University of Miami v. Wilson, No. 3D04-2939.

CourtCourt of Appeal of Florida (US)
Writing for the CourtRothenberg
Citation948 So.2d 774
PartiesUNIVERSITY OF MIAMI, Petitioner, v. Lisa WILSON, etc., et al., Respondents.
Docket NumberNo. 3D04-2939.
Decision Date21 June 2006
948 So.2d 774
UNIVERSITY OF MIAMI, Petitioner,
v.
Lisa WILSON, etc., et al., Respondents.
No. 3D04-2939.
District Court of Appeal of Florida, Third District.
June 21, 2006.
Order Denying Rehearing En Banc February 28, 2007.

[948 So.2d 775]

Fowler White Burnett and Marc J. Schleier and June Galkoski Hoffman, Miami; George Hartz, Lundeen, Fulmer, Johnstone, King & Stevens, and Arthur Lundeen, South Miami, for petitioner.

Hersch & Talisman and Patrice A. Talisman, Miami, for respondents.

Before WELLS, SHEPHERD, and ROTHENBERG, JJ.

ROTHENBERG, Judge.


In this petition for writ of certiorari, the University of Miami ("University") is seeking to quash the trial court's order denying its motion to dismiss a wrongful death action filed against it by the decedent's daughters, Lisa Wilson and Keisha Salmon, based upon their failure to comply with the medical malpractice presuit notice requirements.

On October 11, 2002, Marjorie Salmon-Graham died intestate as a result of breast cancer. On September 11, 2003, her daughters, Lisa Wilson and Keisha Salmon, served the University and others with a presuit notice of intent to initiate litigation for medical malpractice. The daughters subsequently filed a wrongful death action against the University and other defendants, alleging that their failure to diagnose Ms. Salmon-Graham's breast cancer resulted in her death. The caption of the wrongful death complaint described the plaintiffs as "LISA WILSON and KEISHA SALMON as nominated Co-Personal Representatives and/or any duly appointed Personal Representative(s) of the ESTATE OF MARJORIE SALMON-GRAHAM, deceased."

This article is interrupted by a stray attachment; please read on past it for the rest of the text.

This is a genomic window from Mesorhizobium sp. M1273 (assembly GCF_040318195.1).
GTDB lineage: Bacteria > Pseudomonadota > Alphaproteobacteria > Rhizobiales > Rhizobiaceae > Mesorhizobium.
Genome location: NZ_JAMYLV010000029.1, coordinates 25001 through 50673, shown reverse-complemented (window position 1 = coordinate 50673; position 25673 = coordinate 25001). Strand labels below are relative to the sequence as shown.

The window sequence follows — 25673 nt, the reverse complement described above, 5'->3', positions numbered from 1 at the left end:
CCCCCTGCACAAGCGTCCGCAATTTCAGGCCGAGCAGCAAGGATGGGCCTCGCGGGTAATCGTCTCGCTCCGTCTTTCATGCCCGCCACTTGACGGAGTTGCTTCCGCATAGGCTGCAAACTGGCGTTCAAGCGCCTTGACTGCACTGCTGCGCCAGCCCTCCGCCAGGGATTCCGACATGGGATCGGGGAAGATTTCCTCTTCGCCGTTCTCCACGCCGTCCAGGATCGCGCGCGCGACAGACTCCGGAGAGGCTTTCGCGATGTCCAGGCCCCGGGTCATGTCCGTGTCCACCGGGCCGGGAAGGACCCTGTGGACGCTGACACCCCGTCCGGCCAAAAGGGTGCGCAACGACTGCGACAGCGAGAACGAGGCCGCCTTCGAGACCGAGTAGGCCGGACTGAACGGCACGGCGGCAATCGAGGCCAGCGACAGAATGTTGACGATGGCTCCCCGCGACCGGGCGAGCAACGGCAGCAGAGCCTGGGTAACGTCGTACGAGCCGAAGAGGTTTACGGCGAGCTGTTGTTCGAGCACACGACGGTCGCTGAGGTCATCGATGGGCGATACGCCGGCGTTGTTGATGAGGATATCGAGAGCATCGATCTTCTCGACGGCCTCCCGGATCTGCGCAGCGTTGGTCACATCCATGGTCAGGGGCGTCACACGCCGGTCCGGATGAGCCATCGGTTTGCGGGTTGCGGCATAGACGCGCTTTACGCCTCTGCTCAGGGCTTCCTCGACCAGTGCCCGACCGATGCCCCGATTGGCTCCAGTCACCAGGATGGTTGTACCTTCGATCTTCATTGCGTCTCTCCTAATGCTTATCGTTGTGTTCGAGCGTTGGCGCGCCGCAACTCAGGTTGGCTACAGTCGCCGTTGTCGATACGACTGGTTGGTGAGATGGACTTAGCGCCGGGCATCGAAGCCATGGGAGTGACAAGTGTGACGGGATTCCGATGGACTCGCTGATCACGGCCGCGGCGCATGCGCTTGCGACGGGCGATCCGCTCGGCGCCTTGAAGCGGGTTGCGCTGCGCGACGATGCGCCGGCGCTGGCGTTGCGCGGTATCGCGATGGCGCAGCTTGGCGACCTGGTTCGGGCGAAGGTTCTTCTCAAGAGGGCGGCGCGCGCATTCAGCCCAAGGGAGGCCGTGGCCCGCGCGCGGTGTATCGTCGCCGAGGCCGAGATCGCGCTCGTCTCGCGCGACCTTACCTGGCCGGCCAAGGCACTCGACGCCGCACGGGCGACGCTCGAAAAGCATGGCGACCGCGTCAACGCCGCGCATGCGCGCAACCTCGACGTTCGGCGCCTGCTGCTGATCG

The University moved to dismiss the complaint, arguing that because the notice of intent to initiate litigation was not served by a duly appointed personal representative of the decedent's estate, it failed to satisfy the medical malpractice presuit notice requirement of Chapter 766, Florida Statutes (2002), a condition precedent to maintaining an action for medical malpractice, and was, therefore, a nullity. At the hearing on the motion to dismiss, Ms. Wilson and Ms. Salmon's attorney informed the court that the daughters, who had already initiated the process to be appointed as the personal representatives of their mother's estate, were expected to be appointed "within a week or two." The trial court denied the University's motion to dismiss, and Ms. Wilson and Ms. Salmon were subsequently appointed as co-personal representatives of their mother's estate.